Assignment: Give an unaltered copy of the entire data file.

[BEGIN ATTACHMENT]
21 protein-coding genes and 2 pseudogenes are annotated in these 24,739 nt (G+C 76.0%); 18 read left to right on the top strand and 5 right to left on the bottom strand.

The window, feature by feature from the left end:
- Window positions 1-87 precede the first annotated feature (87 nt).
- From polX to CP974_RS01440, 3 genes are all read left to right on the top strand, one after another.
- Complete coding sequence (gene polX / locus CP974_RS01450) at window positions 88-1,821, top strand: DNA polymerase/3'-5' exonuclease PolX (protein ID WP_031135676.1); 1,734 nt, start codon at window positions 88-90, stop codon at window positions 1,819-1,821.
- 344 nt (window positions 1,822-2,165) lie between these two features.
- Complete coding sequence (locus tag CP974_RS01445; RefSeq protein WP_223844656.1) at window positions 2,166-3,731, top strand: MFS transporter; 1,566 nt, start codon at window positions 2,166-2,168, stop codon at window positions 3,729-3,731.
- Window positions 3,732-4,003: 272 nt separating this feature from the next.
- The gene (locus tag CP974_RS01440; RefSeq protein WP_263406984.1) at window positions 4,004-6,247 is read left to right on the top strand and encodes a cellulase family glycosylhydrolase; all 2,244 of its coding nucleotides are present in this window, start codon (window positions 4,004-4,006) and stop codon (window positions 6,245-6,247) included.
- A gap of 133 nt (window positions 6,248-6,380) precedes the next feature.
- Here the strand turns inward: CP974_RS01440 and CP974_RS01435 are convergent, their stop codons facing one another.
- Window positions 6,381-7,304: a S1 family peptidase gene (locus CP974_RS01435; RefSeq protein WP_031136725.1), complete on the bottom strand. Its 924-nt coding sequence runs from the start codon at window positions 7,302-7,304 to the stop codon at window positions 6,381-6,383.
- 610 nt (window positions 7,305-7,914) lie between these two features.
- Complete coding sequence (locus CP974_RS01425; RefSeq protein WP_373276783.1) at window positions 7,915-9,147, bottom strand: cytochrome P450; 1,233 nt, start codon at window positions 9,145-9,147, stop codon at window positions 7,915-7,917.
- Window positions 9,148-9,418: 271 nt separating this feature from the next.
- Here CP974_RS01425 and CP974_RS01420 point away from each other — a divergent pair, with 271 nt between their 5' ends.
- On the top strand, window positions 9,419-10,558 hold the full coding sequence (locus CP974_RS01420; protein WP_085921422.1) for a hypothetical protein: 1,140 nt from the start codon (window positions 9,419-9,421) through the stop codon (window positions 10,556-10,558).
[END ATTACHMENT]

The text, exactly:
21 protein-coding genes and 2 pseudogenes are annotated in these 24,739 nt (G+C 76.0%); 18 read left to right on the top strand and 5 right to left on the bottom strand.

The window, feature by feature from the left end:
- Window positions 1-87 precede the first annotated feature (87 nt).
- From polX to CP974_RS01440, 3 genes are all read left to right on the top strand, one after another.
- Complete coding sequence (gene polX / locus CP974_RS01450) at window positions 88-1,821, top strand: DNA polymerase/3'-5' exonuclease PolX (protein ID WP_031135676.1); 1,734 nt, start codon at window positions 88-90, stop codon at window positions 1,819-1,821.
- 344 nt (window positions 1,822-2,165) lie between these two features.
- Complete coding sequence (locus tag CP974_RS01445; RefSeq protein WP_223844656.1) at window positions 2,166-3,731, top strand: MFS transporter; 1,566 nt, start codon at window positions 2,166-2,168, stop codon at window positions 3,729-3,731.
- Window positions 3,732-4,003: 272 nt separating this feature from the next.
- The gene (locus tag CP974_RS01440; RefSeq protein WP_263406984.1) at window positions 4,004-6,247 is read left to right on the top strand and encodes a cellulase family glycosylhydrolase; all 2,244 of its coding nucleotides are present in this window, start codon (window positions 4,004-4,006) and stop codon (window positions 6,245-6,247) included.
- A gap of 133 nt (window positions 6,248-6,380) precedes the next feature.
- Here the strand turns inward: CP974_RS01440 and CP974_RS01435 are convergent, their stop codons facing one another.
- Window positions 6,381-7,304: a S1 family peptidase gene (locus CP974_RS01435; RefSeq protein WP_031136725.1), complete on the bottom strand. Its 924-nt coding sequence runs from the start codon at window positions 7,302-7,304 to the stop codon at window positions 6,381-6,383.
- 610 nt (window positions 7,305-7,914) lie between these two features.
- Complete coding sequence (locus CP974_RS01425; RefSeq protein WP_373276783.1) at window positions 7,915-9,147, bottom strand: cytochrome P450; 1,233 nt, start codon at window positions 9,145-9,147, stop codon at window positions 7,915-7,917.
- Window positions 9,148-9,418: 271 nt separating this feature from the next.
- Here CP974_RS01425 and CP974_RS01420 point away from each other — a divergent pair, with 271 nt between their 5' ends.
- On the top strand, window positions 9,419-10,558 hold the full coding sequence (locus CP974_RS01420; protein WP_085921422.1) for a hypothetical protein: 1,140 nt from the start codon (window positions 9,419-9,421) through the stop codon (window positions 10,556-10,558).